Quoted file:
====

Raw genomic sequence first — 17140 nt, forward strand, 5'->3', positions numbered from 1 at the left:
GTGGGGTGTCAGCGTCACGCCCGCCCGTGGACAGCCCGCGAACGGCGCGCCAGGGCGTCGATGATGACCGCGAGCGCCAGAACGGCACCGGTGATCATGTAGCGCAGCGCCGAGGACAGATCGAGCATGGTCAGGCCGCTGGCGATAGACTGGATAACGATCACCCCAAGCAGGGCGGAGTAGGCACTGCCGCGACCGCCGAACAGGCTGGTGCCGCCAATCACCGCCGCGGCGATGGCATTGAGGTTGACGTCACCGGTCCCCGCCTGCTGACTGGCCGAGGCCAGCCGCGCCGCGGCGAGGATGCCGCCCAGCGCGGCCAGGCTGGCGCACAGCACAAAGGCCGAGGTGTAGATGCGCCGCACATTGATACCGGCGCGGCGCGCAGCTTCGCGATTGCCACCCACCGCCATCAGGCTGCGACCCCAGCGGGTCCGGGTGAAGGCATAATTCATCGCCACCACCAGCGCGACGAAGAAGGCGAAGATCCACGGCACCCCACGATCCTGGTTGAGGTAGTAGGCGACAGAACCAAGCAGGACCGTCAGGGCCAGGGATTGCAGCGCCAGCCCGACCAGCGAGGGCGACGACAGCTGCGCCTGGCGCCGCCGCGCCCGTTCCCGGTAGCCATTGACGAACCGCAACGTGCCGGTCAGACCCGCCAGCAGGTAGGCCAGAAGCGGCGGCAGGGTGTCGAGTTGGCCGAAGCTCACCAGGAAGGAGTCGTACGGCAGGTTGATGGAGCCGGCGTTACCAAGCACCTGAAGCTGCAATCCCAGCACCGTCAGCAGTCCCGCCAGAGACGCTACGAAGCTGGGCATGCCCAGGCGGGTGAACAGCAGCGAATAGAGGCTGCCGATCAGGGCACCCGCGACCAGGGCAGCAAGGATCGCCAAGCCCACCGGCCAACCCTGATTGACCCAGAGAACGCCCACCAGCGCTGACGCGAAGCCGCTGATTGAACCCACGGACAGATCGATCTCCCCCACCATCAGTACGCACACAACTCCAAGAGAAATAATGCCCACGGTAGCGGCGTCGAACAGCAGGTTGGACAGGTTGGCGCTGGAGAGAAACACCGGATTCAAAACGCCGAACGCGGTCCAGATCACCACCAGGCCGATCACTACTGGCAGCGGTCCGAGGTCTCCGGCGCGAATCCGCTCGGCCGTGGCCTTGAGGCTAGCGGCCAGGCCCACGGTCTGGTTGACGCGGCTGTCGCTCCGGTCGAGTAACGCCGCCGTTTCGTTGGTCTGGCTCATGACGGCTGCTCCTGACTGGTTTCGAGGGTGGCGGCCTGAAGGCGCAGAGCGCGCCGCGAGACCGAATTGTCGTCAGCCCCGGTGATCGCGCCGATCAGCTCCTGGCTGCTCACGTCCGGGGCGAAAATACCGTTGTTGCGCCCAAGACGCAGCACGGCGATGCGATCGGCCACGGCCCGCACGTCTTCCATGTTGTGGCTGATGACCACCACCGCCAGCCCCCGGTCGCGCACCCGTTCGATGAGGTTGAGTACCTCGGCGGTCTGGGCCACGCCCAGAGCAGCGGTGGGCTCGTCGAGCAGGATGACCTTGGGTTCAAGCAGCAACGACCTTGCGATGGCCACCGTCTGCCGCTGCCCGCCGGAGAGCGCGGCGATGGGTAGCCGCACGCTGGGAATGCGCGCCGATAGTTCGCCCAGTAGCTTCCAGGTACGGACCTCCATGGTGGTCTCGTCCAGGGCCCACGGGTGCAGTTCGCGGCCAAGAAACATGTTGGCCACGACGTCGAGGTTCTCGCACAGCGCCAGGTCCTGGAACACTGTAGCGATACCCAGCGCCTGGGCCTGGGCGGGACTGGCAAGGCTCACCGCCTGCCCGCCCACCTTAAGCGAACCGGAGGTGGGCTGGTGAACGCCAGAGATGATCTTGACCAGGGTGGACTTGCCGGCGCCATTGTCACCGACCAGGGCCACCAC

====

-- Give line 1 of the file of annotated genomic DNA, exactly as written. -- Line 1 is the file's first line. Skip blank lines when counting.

Raw genomic sequence first — 17140 nt, forward strand, 5'->3', positions numbered from 1 at the left: